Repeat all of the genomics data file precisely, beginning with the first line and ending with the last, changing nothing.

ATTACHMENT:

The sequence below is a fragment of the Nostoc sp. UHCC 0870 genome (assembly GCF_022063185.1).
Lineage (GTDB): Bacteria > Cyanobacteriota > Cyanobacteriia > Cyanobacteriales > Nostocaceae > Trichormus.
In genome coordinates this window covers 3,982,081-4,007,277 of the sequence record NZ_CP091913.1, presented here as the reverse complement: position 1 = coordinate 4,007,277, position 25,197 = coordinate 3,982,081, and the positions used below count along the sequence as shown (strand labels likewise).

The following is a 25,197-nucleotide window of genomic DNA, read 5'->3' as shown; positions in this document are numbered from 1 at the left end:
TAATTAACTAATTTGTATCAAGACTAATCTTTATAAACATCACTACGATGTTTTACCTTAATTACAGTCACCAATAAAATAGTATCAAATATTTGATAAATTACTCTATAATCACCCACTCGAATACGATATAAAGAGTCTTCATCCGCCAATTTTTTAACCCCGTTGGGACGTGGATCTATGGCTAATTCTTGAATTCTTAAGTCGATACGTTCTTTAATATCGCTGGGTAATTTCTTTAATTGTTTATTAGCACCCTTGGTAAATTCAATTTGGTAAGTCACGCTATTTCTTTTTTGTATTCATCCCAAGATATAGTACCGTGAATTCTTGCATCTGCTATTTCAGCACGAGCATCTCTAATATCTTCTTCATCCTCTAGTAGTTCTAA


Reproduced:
The sequence below is a fragment of the Nostoc sp. UHCC 0870 genome (assembly GCF_022063185.1).
Lineage (GTDB): Bacteria > Cyanobacteriota > Cyanobacteriia > Cyanobacteriales > Nostocaceae > Trichormus.
In genome coordinates this window covers 3,982,081-4,007,277 of the sequence record NZ_CP091913.1, presented here as the reverse complement: position 1 = coordinate 4,007,277, position 25,197 = coordinate 3,982,081, and the positions used below count along the sequence as shown (strand labels likewise).

The following is a 25,197-nucleotide window of genomic DNA, read 5'->3' as shown; positions in this document are numbered from 1 at the left end:
TAATTAACTAATTTGTATCAAGACTAATCTTTATAAACATCACTACGATGTTTTACCTTAATTACAGTCACCAATAAAATAGTATCAAATATTTGATAAATTACTCTATAATCACCCACTCGAATACGATATAAAGAGTCTTCATCCGCCAATTTTTTAACCCCGTTGGGACGTGGATCTATGGCTAATTCTTGAATTCTTAAGTCGATACGTTCTTTAATATCGCTGGGTAATTTCTTTAATTGTTTATTAGCACCCTTGGTAAATTCAATTTGGTAAGTCACGCTATTTCTTTTTTGTATTCATCCCAAGATATAGTACCGTGAATTCTTGCATCTGCTATTTCAGCACGAGCATCTCTAATATCTTCTTCATCCTCTAGTAGTTCTAA